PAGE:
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Military number falls under ' controlled information,' Moylan says


James Moylan

 By Pacific Island Times News Staff


Seeking to assuage community concerns over a looming military-related population surge, Guam Del. James Moylan said “there are no plans to increase the military population to 45,000 servicemembers and their dependents within the next two years.”

 

 “If there was a planned surge of troops, regardless of the number, this information would be protected at a minimum to the level of (controlled unclassified information,” Moylan said in response to concerns raised by Attorney General Douglas Moylan.

 

“If there was a planned surge of troops, regardless of the number, sharing this controlled information publicly would put Guam at risk,” Del. Moylan added.

 

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The first wave of the Marines is anticipated to arrive by the end of the year.


According to the revised international roadmap, 5,000 Marines plus their approximately 9,000 dependents will be transferred to Guam in batches.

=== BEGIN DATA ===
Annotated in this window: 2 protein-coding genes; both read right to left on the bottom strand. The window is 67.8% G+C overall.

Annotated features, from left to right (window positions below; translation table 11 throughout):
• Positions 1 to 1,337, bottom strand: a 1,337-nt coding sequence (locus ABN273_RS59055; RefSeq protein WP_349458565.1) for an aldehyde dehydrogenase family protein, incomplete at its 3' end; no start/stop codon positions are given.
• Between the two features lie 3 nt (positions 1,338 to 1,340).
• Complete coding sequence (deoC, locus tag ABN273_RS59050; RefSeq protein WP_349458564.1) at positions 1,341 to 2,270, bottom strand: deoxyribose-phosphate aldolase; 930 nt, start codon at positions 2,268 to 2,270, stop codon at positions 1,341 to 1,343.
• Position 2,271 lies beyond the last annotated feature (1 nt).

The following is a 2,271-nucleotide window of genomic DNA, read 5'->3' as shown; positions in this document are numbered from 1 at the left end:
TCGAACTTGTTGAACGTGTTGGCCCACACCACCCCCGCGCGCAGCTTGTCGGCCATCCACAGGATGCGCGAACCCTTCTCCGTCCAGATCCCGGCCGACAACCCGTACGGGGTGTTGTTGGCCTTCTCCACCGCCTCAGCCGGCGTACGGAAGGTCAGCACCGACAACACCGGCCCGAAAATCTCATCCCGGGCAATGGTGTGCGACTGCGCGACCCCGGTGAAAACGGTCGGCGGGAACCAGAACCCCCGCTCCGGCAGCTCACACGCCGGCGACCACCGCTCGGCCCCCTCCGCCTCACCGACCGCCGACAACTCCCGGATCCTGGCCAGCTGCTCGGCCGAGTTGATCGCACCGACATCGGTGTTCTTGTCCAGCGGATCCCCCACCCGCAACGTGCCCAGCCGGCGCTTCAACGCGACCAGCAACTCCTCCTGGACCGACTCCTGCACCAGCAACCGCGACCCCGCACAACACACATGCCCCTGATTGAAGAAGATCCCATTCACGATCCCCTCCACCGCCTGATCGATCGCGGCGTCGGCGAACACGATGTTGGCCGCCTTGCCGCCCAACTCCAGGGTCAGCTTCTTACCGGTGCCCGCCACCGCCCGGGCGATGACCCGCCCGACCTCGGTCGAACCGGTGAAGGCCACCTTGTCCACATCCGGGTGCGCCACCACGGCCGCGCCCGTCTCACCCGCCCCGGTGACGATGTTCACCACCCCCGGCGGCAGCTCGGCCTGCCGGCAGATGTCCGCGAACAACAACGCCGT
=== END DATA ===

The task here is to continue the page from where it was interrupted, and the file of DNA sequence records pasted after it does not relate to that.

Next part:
Attorney General Moylan said the impending population explosion will greatly strain the island’s utility supply and public safety system.

 

He urged Guam’s elected policymakers to seek the exact number of troops coming to the island.

 

Del. Moylan said while the increase in the military population “is not a secret and is not  one which was conceived just yesterday,” the exact number is classified information.

 

“Known adversaries would certainly take notice and act accordingly. Thus, the control and flow of accurate information is paramount to the continued safety of our people,” he said.

 

The population increase will result from the relocation of the Marines, who will be stationed at Marine Corps Base Camp Blaz, as well as the planned installation of the Guam missile defense system and the basing of U.S. Coast Guard on Guam.

 

“While there are many scenarios, situations do change, hence no numbers are definite, and obviously these plans are protected,” Del. Moylan said.

 

“More importantly, the DoD will work with local government entities to ensure that

our resources are not depleted, as Guam’s infrastructure is vital for both the

military’s readiness, and our community’s survival,” he added.

 

In anticipation of an increase in the military population, Moylan said the delegate office has secured $215 million in family housing construction on Guam through the 2024 NDAA, which eases constraints on the local housing market.

 

“We look forward to pursuing the same or more, for the 2025 NDAA. In the upcoming NDAA we are advocating to increase the number of military homes through various routes, including 3D printing and public-private partnerships through existing, yet vacant, structures,” he added. “Once again, our objectives are to reduce the need for DoD to deplete homes in the local inventory.



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